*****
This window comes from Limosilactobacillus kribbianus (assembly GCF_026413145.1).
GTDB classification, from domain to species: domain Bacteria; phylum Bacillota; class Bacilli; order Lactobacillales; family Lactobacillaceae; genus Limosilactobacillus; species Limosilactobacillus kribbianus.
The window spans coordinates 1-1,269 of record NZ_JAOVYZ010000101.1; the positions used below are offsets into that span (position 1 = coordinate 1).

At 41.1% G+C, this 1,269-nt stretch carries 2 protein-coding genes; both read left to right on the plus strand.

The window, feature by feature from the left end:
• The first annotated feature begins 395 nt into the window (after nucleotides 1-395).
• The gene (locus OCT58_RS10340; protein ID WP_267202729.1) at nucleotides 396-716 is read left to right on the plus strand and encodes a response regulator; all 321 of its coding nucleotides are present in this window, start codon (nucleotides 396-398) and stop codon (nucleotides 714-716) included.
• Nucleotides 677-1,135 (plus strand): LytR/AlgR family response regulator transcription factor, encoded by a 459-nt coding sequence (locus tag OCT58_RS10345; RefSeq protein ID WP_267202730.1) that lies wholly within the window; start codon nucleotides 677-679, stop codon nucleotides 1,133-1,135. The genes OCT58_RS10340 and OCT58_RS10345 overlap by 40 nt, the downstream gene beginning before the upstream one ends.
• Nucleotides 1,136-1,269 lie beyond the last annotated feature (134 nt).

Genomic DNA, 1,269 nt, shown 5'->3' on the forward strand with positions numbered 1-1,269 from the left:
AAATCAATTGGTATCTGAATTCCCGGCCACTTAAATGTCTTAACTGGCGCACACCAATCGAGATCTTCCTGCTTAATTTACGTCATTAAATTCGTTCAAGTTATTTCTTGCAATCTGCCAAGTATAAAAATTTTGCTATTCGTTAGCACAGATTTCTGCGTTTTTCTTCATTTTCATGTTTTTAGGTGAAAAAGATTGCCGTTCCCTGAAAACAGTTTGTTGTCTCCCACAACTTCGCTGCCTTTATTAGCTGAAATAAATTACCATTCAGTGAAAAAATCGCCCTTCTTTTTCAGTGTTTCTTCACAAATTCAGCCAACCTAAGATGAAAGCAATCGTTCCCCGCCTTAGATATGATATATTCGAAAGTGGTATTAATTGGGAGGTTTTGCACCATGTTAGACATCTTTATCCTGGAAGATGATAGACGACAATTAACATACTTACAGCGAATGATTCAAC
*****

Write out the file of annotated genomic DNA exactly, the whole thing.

This window comes from Limosilactobacillus kribbianus (assembly GCF_026413145.1).
GTDB classification, from domain to species: domain Bacteria; phylum Bacillota; class Bacilli; order Lactobacillales; family Lactobacillaceae; genus Limosilactobacillus; species Limosilactobacillus kribbianus.
The window spans coordinates 1-1,269 of record NZ_JAOVYZ010000101.1; the positions used below are offsets into that span (position 1 = coordinate 1).

At 41.1% G+C, this 1,269-nt stretch carries 2 protein-coding genes; both read left to right on the plus strand.

The window, feature by feature from the left end:
• The first annotated feature begins 395 nt into the window (after nucleotides 1-395).
• The gene (locus OCT58_RS10340; protein ID WP_267202729.1) at nucleotides 396-716 is read left to right on the plus strand and encodes a response regulator; all 321 of its coding nucleotides are present in this window, start codon (nucleotides 396-398) and stop codon (nucleotides 714-716) included.
• Nucleotides 677-1,135 (plus strand): LytR/AlgR family response regulator transcription factor, encoded by a 459-nt coding sequence (locus tag OCT58_RS10345; RefSeq protein ID WP_267202730.1) that lies wholly within the window; start codon nucleotides 677-679, stop codon nucleotides 1,133-1,135. The genes OCT58_RS10340 and OCT58_RS10345 overlap by 40 nt, the downstream gene beginning before the upstream one ends.
• Nucleotides 1,136-1,269 lie beyond the last annotated feature (134 nt).

Genomic DNA, 1,269 nt, shown 5'->3' on the forward strand with positions numbered 1-1,269 from the left:
AAATCAATTGGTATCTGAATTCCCGGCCACTTAAATGTCTTAACTGGCGCACACCAATCGAGATCTTCCTGCTTAATTTACGTCATTAAATTCGTTCAAGTTATTTCTTGCAATCTGCCAAGTATAAAAATTTTGCTATTCGTTAGCACAGATTTCTGCGTTTTTCTTCATTTTCATGTTTTTAGGTGAAAAAGATTGCCGTTCCCTGAAAACAGTTTGTTGTCTCCCACAACTTCGCTGCCTTTATTAGCTGAAATAAATTACCATTCAGTGAAAAAATCGCCCTTCTTTTTCAGTGTTTCTTCACAAATTCAGCCAACCTAAGATGAAAGCAATCGTTCCCCGCCTTAGATATGATATATTCGAAAGTGGTATTAATTGGGAGGTTTTGCACCATGTTAGACATCTTTATCCTGGAAGATGATAGACGACAATTAACATACTTACAGCGAATGATTCAAC